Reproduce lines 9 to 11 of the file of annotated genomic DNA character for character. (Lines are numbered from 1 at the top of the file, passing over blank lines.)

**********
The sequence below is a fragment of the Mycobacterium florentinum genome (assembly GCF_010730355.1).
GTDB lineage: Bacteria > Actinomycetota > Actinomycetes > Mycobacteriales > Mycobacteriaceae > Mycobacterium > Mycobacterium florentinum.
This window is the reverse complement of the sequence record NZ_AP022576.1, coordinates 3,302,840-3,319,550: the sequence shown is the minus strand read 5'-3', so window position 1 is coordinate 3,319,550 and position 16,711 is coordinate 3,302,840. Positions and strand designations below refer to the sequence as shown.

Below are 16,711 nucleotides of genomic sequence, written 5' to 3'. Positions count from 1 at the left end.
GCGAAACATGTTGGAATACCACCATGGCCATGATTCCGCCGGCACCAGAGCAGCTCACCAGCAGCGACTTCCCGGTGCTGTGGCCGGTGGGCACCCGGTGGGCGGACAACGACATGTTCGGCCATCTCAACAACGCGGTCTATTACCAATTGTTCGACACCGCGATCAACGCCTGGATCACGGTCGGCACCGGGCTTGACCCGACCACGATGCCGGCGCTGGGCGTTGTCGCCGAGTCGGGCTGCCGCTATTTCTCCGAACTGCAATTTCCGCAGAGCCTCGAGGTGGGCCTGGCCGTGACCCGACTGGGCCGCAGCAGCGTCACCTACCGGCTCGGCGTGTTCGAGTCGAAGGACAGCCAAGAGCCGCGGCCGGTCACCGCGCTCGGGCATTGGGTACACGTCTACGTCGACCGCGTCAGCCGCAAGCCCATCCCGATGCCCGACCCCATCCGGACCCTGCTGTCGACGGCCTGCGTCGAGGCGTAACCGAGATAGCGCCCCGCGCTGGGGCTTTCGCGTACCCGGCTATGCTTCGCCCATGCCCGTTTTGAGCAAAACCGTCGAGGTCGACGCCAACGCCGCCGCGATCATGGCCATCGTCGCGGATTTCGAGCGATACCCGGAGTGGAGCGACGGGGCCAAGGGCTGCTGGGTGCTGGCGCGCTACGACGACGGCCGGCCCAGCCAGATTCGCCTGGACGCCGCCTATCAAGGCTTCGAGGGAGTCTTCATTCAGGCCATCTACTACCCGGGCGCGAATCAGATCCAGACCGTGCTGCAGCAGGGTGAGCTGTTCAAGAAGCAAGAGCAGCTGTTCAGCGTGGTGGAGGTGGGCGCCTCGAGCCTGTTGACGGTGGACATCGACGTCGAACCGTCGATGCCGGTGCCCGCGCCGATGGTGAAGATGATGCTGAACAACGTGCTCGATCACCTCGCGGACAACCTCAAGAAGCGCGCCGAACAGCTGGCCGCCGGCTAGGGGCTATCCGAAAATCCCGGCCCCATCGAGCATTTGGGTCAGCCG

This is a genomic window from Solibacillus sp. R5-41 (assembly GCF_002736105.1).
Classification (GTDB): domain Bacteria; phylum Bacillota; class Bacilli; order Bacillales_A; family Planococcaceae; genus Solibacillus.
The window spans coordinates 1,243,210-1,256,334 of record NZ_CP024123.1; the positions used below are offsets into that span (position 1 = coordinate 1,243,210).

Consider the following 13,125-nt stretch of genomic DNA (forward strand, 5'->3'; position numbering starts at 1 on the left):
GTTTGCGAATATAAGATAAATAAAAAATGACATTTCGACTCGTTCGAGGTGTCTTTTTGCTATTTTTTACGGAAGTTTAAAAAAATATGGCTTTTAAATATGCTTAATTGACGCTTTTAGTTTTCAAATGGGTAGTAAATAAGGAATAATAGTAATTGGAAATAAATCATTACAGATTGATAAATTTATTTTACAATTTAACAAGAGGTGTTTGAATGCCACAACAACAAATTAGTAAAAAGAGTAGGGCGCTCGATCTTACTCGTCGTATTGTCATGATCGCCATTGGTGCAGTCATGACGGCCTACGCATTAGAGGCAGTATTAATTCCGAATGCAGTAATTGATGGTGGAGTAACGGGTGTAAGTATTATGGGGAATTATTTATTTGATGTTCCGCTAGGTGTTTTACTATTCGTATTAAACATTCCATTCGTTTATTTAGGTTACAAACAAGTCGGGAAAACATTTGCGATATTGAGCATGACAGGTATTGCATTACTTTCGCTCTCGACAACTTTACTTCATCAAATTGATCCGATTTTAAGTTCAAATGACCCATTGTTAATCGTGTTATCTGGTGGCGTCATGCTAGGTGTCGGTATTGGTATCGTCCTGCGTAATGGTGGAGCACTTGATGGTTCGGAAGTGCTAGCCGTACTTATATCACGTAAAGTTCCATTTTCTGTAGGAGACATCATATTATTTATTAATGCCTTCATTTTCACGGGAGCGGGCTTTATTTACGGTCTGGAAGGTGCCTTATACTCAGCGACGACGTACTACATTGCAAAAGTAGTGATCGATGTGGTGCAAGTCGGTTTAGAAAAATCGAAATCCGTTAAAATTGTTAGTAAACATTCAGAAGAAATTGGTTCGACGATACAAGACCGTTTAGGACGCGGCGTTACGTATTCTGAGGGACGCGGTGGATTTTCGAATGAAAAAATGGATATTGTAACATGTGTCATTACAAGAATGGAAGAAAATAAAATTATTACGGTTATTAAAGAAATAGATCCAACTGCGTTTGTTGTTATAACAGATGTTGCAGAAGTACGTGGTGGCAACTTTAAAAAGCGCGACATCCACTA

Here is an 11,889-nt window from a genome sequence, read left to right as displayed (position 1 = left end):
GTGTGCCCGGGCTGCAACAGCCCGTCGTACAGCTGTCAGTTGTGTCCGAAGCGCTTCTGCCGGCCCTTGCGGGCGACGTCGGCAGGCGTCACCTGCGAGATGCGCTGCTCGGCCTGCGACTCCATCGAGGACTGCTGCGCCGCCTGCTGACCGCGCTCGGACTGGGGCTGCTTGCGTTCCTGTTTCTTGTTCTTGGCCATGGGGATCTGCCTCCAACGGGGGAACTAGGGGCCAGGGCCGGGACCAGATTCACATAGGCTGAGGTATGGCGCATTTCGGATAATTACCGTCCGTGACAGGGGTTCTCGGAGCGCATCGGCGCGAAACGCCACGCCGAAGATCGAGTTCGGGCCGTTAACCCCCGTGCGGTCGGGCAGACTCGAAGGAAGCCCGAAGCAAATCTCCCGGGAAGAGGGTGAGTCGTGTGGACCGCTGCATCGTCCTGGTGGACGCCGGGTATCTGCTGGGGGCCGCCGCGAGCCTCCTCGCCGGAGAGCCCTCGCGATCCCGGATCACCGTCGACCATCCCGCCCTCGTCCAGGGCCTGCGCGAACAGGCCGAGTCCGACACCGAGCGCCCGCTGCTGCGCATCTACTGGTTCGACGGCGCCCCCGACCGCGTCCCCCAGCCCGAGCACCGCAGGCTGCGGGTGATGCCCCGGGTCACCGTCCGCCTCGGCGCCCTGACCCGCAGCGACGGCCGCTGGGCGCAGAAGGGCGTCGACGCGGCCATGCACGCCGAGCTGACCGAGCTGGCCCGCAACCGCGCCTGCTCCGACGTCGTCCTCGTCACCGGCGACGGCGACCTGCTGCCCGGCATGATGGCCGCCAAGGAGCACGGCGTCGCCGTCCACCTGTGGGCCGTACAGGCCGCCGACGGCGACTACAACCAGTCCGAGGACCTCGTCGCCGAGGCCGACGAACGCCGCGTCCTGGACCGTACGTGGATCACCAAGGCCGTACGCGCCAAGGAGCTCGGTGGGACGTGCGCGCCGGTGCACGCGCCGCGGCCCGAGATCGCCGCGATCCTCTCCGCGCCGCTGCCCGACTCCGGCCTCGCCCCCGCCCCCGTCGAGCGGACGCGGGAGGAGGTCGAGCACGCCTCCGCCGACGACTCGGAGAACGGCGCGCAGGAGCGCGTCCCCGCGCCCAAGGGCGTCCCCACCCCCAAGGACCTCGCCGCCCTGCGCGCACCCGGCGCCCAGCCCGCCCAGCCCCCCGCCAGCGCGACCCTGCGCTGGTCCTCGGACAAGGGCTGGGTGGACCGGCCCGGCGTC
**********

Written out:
Consider the following 13,125-nt stretch of genomic DNA (forward strand, 5'->3'; position numbering starts at 1 on the left):
GTTTGCGAATATAAGATAAATAAAAAATGACATTTCGACTCGTTCGAGGTGTCTTTTTGCTATTTTTTACGGAAGTTTAAAAAAATATGGCTTTTAAATATGCTTAATTGACGCTTTTAGTTTTCAAATGGGTAGTAAATAAGGAATAATAGTAATTGGAAATAAATCATTACAGATTGATAAATTTATTTTACAATTTAACAAGAGGTGTTTGAATGCCACAACAACAAATTAGTAAAAAGAGTAGGGCGCTCGATCTTACTCGTCGTATTGTCATGATCGCCATTGGTGCAGTCATGACGGCCTACGCATTAGAGGCAGTATTAATTCCGAATGCAGTAATTGATGGTGGAGTAACGGGTGTAAGTATTATGGGGAATTATTTATTTGATGTTCCGCTAGGTGTTTTACTATTCGTATTAAACATTCCATTCGTTTATTTAGGTTACAAACAAGTCGGGAAAACATTTGCGATATTGAGCATGACAGGTATTGCATTACTTTCGCTCTCGACAACTTTACTTCATCAAATTGATCCGATTTTAAGTTCAAATGACCCATTGTTAATCGTGTTATCTGGTGGCGTCATGCTAGGTGTCGGTATTGGTATCGTCCTGCGTAATGGTGGAGCACTTGATGGTTCGGAAGTGCTAGCCGTACTTATATCACGTAAAGTTCCATTTTCTGTAGGAGACATCATATTATTTATTAATGCCTTCATTTTCACGGGAGCGGGCTTTATTTACGGTCTGGAAGGTGCCTTATACTCAGCGACGACGTACTACATTGCAAAAGTAGTGATCGATGTGGTGCAAGTCGGTTTAGAAAAATCGAAATCCGTTAAAATTGTTAGTAAACATTCAGAAGAAATTGGTTCGACGATACAAGACCGTTTAGGACGCGGCGTTACGTATTCTGAGGGACGCGGTGGATTTTCGAATGAAAAAATGGATATTGTAACATGTGTCATTACAAGAATGGAAGAAAATAAAATTATTACGGTTATTAAAGAAATAGATCCAACTGCGTTTGTTGTTATAACAGATGTTGCAGAAGTACGTGGTGGCAACTTTAAAAAGCGCGACATCCACTA

Here is an 11,889-nt window from a genome sequence, read left to right as displayed (position 1 = left end):